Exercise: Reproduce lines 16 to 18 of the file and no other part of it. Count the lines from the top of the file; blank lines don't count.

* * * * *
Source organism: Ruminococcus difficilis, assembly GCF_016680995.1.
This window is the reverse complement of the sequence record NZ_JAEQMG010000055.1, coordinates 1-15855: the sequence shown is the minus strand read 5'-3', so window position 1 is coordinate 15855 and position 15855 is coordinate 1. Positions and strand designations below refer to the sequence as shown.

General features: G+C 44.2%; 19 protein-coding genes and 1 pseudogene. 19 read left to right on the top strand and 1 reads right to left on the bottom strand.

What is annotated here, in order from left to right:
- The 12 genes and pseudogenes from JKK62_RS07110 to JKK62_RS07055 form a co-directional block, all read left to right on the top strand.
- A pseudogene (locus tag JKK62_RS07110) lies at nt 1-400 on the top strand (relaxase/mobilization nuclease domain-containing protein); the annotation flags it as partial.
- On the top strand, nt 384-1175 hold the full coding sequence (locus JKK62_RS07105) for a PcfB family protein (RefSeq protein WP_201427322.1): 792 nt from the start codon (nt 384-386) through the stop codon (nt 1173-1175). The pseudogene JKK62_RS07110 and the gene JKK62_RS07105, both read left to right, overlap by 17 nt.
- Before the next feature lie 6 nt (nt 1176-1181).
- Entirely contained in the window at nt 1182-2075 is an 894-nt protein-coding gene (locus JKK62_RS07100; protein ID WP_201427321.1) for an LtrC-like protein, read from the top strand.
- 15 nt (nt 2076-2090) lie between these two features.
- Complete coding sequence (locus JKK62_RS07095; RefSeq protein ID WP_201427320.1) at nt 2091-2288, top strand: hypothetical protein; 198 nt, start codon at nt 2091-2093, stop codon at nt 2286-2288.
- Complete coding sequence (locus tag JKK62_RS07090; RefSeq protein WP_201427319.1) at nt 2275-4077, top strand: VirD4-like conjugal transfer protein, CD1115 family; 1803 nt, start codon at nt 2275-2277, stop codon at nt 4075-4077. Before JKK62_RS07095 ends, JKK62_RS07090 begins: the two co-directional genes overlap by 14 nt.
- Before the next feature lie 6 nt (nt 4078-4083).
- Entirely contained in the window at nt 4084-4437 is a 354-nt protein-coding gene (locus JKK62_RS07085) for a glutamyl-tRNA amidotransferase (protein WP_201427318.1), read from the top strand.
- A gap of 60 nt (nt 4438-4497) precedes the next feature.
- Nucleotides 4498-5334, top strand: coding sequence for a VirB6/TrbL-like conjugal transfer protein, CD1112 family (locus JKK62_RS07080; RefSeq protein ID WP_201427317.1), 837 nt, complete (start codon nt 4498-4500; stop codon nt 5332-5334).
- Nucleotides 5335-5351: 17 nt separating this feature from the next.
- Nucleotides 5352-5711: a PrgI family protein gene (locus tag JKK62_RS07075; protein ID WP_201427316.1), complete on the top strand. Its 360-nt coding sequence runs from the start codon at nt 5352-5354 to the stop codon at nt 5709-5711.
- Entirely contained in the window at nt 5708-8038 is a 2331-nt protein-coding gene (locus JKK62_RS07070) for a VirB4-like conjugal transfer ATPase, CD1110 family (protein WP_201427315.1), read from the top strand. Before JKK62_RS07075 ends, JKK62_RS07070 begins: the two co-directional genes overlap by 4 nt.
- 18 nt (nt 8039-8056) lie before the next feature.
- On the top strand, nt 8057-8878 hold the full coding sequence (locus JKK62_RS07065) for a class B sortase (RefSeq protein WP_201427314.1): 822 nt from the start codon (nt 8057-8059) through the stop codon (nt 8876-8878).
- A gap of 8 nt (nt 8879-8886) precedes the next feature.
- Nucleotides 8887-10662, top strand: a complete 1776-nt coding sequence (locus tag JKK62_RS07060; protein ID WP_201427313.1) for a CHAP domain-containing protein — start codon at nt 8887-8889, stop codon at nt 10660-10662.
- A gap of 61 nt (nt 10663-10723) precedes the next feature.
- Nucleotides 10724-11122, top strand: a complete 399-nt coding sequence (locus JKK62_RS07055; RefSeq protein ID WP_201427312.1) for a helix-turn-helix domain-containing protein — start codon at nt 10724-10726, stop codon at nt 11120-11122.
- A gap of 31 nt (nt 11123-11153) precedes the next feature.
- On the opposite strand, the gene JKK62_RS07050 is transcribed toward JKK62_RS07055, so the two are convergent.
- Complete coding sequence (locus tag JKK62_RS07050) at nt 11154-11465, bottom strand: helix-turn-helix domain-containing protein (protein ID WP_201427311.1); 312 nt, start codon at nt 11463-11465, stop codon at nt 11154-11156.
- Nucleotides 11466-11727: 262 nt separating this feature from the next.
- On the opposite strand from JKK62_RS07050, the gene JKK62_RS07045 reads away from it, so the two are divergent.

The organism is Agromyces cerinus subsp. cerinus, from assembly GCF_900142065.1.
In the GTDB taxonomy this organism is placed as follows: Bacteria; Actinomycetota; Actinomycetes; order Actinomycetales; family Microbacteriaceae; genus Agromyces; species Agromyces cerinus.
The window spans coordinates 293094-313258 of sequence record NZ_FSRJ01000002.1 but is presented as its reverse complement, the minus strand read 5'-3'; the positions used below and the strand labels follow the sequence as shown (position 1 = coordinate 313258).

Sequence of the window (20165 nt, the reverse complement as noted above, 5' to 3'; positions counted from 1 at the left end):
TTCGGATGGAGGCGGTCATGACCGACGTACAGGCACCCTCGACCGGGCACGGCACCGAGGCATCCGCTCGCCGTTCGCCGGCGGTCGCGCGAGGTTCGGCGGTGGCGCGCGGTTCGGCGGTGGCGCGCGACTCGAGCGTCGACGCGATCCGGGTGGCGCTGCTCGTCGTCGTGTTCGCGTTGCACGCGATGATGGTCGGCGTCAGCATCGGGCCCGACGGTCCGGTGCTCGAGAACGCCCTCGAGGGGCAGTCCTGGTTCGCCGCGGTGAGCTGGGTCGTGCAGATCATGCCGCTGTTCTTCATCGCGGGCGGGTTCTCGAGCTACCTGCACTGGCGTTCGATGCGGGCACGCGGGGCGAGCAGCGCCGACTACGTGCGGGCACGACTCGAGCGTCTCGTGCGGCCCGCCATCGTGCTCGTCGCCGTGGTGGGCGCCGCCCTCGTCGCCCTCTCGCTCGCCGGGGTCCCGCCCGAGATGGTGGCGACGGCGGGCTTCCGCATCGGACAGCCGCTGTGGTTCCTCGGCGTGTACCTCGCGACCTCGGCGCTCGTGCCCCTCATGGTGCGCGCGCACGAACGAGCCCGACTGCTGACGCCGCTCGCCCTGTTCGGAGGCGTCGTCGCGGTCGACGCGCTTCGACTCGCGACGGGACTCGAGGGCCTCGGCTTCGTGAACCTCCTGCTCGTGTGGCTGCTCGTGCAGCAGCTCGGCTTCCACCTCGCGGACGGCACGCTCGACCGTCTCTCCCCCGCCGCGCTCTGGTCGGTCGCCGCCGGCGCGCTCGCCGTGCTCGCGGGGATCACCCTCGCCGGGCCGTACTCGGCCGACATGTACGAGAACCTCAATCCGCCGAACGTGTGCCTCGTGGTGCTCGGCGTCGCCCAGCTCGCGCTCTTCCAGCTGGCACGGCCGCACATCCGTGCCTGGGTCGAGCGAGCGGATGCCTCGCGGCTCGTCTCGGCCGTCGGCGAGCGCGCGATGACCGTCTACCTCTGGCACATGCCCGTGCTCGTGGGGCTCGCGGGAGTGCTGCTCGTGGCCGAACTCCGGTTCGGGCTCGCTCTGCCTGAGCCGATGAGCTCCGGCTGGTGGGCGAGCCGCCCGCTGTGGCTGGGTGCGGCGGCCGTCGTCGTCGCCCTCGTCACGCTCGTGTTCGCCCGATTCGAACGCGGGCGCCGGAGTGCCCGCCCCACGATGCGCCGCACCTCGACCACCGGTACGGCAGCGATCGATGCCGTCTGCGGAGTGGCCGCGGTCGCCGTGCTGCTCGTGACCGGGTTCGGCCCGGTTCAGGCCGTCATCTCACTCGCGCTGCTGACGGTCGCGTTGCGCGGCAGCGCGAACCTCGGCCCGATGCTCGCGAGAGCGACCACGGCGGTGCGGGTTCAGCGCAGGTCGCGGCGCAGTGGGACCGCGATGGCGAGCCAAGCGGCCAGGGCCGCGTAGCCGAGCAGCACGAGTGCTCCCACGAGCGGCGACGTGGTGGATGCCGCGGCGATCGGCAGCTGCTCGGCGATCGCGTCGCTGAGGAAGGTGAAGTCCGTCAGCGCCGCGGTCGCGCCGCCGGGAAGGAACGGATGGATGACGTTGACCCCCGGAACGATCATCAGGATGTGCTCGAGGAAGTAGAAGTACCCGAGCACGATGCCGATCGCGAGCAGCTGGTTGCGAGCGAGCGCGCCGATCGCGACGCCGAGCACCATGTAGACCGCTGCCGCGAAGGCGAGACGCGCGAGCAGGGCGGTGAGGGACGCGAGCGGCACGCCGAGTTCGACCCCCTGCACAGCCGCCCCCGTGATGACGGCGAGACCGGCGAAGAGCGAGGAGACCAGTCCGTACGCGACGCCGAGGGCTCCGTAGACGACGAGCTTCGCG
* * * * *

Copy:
- Nucleotides 4498-5334, top strand: coding sequence for a VirB6/TrbL-like conjugal transfer protein, CD1112 family (locus JKK62_RS07080; RefSeq protein ID WP_201427317.1), 837 nt, complete (start codon nt 4498-4500; stop codon nt 5332-5334).
- Nucleotides 5335-5351: 17 nt separating this feature from the next.
- Nucleotides 5352-5711: a PrgI family protein gene (locus tag JKK62_RS07075; protein ID WP_201427316.1), complete on the top strand. Its 360-nt coding sequence runs from the start codon at nt 5352-5354 to the stop codon at nt 5709-5711.